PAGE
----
I would use my center finder to find and mark center on bottom of the bowls recess. Talking about using an awl to make small indent (hole) center of the recess. Same thing with waste block, only would drill hole in center of waste block so could use a nail or screw to find indent made in recess.

Have mounted waste block in chuck with nail sticking out 1/8” or 3/16”, applied glue, married up nail with indent (hole) in base of bowl brought up the tailstock to clamp in place for glue to dry.

I used a homemade donut chuck for revere turning where completely turn away waste block.

-- Bill

View TheDane's profile

TheDane

3997 posts in 2417 days


#6 posted 09-16-2013 09:14 PM

Rick … When you solve the problem and finish the bowl, post a followup. I’d like to know how you fixed it and see the end result!

-- Gerry -- "I don't plan to ever really grow up ... I'm just going to learn how to act in public!"

View lew's profile

lew

10166 posts in 2509 days


#7 posted 09-16-2013 09:25 PM

How about building a doughnut chuck-

-- Lew- Time traveler. Purveyor of the Universe's finest custom rolling pins.

View Jimbo4's profile

Jimbo4

1183 posts in 1516 days


#8 posted 09-16-2013 09:41 PM

Rick – I believe Lew has the best idea. I made one and have used it several times to finish irregular turnings.

-- *Arachnoleptic Fit*: The frantic dance performed just after you've accidently walked through a spider web.

View Rick M.'s profile

Rick M.

4509 posts in 1134 days


#9 posted 09-16-2013 10:42 PM

Wow Lew, that’s some contraption. I’ll have to think about that.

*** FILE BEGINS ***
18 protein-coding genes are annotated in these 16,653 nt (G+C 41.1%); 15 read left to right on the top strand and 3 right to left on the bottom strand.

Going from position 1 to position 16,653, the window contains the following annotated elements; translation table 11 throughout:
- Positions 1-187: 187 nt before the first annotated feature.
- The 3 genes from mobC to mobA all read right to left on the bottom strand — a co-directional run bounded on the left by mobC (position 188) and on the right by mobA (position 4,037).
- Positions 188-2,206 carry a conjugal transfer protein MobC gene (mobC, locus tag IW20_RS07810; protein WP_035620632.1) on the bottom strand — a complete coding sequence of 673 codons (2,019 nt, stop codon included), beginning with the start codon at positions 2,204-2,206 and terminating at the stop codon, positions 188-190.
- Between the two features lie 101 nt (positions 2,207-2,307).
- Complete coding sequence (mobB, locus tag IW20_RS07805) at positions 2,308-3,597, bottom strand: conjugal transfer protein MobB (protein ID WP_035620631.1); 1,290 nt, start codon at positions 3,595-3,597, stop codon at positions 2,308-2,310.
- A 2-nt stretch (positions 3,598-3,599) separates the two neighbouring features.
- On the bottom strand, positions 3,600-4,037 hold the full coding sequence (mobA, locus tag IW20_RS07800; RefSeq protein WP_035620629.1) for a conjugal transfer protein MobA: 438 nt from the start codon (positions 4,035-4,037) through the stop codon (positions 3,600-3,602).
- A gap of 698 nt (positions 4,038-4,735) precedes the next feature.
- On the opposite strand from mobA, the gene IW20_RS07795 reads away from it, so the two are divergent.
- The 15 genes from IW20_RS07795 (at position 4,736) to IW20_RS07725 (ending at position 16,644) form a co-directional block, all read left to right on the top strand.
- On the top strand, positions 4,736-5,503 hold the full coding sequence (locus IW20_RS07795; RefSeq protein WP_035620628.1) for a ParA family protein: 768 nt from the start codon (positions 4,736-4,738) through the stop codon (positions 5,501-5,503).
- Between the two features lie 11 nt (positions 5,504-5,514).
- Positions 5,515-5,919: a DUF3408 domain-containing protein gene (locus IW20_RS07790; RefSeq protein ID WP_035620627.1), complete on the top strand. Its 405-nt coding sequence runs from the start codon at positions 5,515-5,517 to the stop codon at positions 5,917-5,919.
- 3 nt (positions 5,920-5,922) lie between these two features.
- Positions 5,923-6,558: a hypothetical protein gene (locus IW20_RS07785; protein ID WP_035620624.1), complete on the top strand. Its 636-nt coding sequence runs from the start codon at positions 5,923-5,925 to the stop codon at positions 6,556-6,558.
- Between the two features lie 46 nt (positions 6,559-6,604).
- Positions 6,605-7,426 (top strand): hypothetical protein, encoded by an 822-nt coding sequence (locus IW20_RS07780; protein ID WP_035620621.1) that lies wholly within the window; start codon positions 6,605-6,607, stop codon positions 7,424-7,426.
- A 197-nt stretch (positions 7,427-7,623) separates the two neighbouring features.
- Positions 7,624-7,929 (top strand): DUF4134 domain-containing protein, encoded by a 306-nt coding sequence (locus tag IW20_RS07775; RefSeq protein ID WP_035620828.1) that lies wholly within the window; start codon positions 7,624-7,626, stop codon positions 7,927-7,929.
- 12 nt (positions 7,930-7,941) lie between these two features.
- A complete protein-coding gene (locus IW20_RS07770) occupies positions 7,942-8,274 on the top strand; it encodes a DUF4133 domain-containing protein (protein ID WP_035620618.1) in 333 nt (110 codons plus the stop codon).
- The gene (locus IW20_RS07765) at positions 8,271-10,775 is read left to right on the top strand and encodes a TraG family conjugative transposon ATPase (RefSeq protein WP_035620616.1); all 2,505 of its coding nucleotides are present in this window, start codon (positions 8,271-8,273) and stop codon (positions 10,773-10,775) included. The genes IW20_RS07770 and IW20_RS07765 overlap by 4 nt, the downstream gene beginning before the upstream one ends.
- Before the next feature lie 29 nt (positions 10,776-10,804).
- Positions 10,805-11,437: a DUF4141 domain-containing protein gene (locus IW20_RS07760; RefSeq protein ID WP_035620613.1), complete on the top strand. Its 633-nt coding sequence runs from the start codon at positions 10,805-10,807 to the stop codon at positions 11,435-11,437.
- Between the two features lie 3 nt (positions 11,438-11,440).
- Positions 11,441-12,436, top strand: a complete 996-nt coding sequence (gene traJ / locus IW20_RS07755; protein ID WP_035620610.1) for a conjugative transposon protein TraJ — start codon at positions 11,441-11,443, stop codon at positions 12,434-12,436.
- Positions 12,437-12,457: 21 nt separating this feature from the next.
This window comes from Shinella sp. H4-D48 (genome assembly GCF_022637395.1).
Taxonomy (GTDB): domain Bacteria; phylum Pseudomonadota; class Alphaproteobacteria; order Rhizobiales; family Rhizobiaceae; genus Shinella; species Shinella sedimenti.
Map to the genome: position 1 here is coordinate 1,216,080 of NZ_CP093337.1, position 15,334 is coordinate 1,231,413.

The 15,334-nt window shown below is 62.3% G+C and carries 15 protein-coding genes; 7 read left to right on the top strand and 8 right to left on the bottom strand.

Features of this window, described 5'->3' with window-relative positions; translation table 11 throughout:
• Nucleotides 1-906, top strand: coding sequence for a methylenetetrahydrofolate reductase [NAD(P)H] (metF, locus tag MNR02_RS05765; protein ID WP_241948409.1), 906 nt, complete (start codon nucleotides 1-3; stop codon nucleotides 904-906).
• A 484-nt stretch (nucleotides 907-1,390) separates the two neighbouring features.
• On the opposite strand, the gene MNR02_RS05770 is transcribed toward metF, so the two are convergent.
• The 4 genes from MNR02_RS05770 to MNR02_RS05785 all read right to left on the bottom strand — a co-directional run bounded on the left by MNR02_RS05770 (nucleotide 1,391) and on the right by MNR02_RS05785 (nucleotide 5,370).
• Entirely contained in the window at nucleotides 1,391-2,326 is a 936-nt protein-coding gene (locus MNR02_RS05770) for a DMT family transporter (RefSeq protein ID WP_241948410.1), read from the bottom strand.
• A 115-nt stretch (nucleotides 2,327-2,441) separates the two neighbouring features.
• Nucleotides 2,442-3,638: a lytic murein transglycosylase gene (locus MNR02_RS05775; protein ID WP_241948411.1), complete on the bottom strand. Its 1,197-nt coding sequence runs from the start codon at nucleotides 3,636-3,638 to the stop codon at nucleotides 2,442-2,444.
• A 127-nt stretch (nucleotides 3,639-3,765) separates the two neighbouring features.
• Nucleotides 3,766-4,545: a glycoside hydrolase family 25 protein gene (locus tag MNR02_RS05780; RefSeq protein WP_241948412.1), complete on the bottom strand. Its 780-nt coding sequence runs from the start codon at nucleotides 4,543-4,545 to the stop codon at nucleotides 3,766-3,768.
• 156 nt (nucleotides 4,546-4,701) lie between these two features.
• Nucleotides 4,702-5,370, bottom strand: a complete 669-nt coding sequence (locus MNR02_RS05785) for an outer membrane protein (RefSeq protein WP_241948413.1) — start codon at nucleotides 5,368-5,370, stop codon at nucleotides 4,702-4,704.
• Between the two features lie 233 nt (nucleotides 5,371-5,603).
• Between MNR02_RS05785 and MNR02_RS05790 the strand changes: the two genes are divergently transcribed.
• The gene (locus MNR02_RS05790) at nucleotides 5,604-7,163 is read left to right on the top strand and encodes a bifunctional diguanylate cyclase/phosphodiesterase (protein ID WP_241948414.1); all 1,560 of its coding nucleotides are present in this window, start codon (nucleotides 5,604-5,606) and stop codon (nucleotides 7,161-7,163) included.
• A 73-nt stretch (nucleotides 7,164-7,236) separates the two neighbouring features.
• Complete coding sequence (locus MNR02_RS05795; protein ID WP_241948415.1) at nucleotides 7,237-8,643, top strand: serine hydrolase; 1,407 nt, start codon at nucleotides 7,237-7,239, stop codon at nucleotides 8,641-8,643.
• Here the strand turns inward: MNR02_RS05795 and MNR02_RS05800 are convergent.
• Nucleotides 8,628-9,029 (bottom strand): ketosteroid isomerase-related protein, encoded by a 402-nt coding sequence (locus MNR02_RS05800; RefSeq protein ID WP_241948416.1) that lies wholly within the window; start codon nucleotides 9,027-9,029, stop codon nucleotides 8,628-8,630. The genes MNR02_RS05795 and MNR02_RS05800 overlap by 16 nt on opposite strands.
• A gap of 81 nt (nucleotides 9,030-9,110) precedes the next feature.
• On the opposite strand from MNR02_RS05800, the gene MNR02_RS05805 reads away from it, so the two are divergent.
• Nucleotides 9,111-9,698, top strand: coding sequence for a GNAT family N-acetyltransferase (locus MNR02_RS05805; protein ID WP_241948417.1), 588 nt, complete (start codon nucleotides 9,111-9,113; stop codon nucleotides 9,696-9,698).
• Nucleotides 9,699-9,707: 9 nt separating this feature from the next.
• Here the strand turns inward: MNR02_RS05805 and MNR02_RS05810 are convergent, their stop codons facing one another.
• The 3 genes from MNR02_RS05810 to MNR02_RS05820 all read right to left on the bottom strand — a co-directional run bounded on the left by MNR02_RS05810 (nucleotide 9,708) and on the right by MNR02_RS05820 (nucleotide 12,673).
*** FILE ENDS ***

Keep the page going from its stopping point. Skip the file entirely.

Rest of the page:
-- http://thewoodknack.blogspot.com/

View Randy_ATX's profile

Randy_ATX

695 posts in 1195 days


#10 posted 09-16-2013 11:02 PM

Rick are you certain of the species? I would have bet money that was a piece of live oak. I’ve got a lot of it that looks just like yours. Best of luck fixing it.

-- Randy -- Austin, TX by way of Northwest (Woodville), OH

View alexdom_89's profile

alexdom_89

98 posts in 1050 days


#11 posted 09-16-2013 11:08 PM

What about jam chucking it and support it with the tail stock to recut a tennon I’ve done this with burly mesquite

View Nubsnstubs's profile

Nubsnstubs

258 posts in 484 days


#12 posted 09-17-2013 01:22 AM

Rick, how big is the recess, and how deep is it? If possible, glue in a waste block, turn a tenon on it, correct the break at the recess or eliminate the recess completely. Put the tenon in the chuck and turn the bowl to completion.
If I can post a picture, I’ll show you what to use to finish the bottoms of all my forms. I’ve been using it for almost a year now without issues. Donut chucks are dangerous, a Longworth might hold it if you turn slowly and take micro cuts. A vacumm chuck might do it, but has limitations also…
I think I successfully uploaded a picture. If you have any questions, I have other tools that work together with this live center. Ask, and I’ll show what have.